One of the most unpleasant investing clubs is the ‘90% Club’, which includes companies whose share prices have fallen by nine-tenths or more. Many FTSE 250 – and even FTSE 100 – firms have tumbled into the 90% Club.
A few of these ‘fallen angels’ rise again, and some go on to greater glory. A sizeable proportion become ‘fallen devils’ and their share prices never recover, as an old rule of the stock market says, “A share that has fallen 90% can fall another 90%.” The 90% Club’s worst members go on to lose all of their value.
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This former FTSE 250 share has lost its Dignity
One recent recruit to the 90% Club is former FTSE 250 member Dignity (LSE: DTY), which has lost its good name as well as over 90% of its market value.
After Co-op Funeralcare, Dignity is one of the UK’s leading funeral directors. (By the way, never confuse Dignity with Dignitas, which is the Swiss euthanasia – assisted dying – provider.)
When Dignity floated in 2004, I recommended its shares to Fool readers (article since archived). I argued that customers were quite literally dying to use its services at a rate of 50,000 a month.
By raising prices steadily above inflation, Dignity and other funeral providers made their services ever more expensive. By October 2016, its shares had risen more than tenfold, peaking at around 2,820p. This valued Dignity at around £1.4bn, placing it firmly within the FTSE 250 index.
Another FTSE 250 share joins the 90% Club
Endlessly pushing up prices worked a treat for Dignity shareholders – until it didn’t. In March 2019, the Competition and Markets Authority (CMA) launched an in-depth investigation into funerals. This sent its shares plunging, coming on top of steep falls in 2017 and 2018.
Dignity shares now trade at 270p, down 90.5% from their all-time high. During the market collapse earlier this year, they dipped to 210.5p on 6 April. Also, they are down nearly three-fifths (58%) over the past 12 months. Today, Dignity is worth a mere £135m.
Coronavirus wrecked Dignity’s revenues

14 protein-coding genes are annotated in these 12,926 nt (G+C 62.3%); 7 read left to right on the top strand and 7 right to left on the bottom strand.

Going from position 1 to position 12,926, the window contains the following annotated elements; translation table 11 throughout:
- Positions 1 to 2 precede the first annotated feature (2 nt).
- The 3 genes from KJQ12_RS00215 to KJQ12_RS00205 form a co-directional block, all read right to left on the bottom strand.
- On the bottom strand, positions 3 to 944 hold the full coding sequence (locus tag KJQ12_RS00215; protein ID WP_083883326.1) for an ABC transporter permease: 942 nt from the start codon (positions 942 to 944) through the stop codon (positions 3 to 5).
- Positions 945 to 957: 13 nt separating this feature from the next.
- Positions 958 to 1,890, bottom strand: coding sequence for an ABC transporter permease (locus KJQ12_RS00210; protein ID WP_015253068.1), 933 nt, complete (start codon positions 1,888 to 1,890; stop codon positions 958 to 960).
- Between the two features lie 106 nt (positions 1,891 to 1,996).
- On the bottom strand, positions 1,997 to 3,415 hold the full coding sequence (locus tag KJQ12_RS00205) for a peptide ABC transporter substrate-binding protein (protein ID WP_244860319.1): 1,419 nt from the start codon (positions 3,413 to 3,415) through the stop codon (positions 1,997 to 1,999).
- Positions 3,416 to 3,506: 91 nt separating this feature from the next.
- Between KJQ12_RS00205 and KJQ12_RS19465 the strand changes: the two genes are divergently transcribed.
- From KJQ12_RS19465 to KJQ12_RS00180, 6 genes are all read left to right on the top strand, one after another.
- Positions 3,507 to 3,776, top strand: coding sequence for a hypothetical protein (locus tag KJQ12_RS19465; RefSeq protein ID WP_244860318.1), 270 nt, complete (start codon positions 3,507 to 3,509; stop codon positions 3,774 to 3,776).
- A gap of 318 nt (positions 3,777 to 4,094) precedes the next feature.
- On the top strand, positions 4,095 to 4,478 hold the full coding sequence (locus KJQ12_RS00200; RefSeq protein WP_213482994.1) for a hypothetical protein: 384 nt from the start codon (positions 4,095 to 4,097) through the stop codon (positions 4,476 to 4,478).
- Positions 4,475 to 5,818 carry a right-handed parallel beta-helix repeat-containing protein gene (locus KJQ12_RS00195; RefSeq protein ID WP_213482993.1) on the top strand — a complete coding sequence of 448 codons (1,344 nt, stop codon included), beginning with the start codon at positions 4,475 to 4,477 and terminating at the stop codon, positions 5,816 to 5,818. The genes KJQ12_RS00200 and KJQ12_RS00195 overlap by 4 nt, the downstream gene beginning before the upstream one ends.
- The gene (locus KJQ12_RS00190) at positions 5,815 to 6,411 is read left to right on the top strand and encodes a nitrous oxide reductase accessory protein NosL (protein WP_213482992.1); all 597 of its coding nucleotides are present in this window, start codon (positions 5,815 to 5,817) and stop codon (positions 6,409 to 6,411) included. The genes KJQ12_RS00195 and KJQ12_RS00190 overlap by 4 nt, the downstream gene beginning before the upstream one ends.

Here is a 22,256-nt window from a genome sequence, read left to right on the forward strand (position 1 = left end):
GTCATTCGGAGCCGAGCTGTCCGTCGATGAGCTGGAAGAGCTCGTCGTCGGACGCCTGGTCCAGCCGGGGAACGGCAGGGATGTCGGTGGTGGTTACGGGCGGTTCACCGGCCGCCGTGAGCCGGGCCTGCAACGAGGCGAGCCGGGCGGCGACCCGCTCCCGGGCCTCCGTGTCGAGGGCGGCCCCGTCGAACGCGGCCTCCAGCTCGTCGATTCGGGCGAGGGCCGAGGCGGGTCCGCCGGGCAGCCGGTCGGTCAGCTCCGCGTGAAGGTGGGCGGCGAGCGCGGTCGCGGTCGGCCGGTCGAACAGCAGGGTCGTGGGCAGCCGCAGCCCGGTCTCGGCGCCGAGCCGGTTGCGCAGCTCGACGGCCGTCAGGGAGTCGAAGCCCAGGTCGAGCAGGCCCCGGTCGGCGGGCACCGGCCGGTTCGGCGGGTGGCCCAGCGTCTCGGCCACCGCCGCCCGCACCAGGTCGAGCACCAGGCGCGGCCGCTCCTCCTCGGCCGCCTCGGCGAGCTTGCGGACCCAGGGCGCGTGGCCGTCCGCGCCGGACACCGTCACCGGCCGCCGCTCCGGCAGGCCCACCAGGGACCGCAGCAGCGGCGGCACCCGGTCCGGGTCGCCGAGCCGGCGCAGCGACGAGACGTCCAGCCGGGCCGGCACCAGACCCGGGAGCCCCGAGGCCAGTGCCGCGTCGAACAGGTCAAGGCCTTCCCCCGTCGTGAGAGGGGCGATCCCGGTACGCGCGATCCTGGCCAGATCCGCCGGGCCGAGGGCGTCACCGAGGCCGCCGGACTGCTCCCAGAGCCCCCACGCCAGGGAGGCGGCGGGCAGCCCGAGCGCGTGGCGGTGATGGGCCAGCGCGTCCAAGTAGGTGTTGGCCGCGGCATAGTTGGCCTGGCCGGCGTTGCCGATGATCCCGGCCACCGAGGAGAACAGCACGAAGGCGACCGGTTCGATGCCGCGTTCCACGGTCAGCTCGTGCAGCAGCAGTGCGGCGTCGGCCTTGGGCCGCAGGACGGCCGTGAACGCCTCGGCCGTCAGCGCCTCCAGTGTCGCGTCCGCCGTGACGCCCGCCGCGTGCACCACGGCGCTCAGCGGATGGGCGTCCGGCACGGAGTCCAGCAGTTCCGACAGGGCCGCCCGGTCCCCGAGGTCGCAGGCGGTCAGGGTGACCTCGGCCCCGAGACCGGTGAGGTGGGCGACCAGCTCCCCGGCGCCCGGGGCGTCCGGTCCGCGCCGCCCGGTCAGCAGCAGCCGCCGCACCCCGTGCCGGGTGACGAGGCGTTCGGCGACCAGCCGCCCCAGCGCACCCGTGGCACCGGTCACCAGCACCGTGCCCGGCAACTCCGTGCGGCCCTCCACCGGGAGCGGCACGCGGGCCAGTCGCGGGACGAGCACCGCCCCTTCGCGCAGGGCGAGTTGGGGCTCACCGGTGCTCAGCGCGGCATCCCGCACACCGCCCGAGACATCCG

You’d expect a much higher death rate to be positive for funeral-care providers. But lockdown restrictions mean that big, well-attended events are forbidden. As Dignity makes big profits from extras and add-ons, having basic, low-priced funerals has brutally bashed its business model.
Will Dignity be a recovery share or a fallen devil?
For many firms, the 90% Club is a lobster pot they fall into and never escape. But a few hardy survivors turn their situation around and get out of this trap. While it’s extremely difficult to differentiate between recovery shares and fallen devils, I think Dignity has a decent chance of becoming a defensive business again.
Dignity expects continued downward pressure on the average price of funerals and cremations. At today’s 270p, its shares are priced more for Armaggedon than heaven, but they are cheap as chips.
In 2019, Dignity turned over £339m and made pre-tax profit of £44.1m, which generated earnings per share (EPS) of 69.8p. If EPS dived to just 50p in 2020, Dignity shares would have a price-to-earnings ratio of just 5.4. The dividend, cancelled in 2019, is unlikely to reappear before late 2021 at the earliest.
For me, Dignity’s shares can grow sustainably from this rebased level, not least because it’s a fairly simple business. Also, many of its smaller rivals may go bust or be taken over to boost Dignity’s market share. As a high-risk bet, this former FTSE 250 share is not suitable for all, but I’d buy Dignity shares today.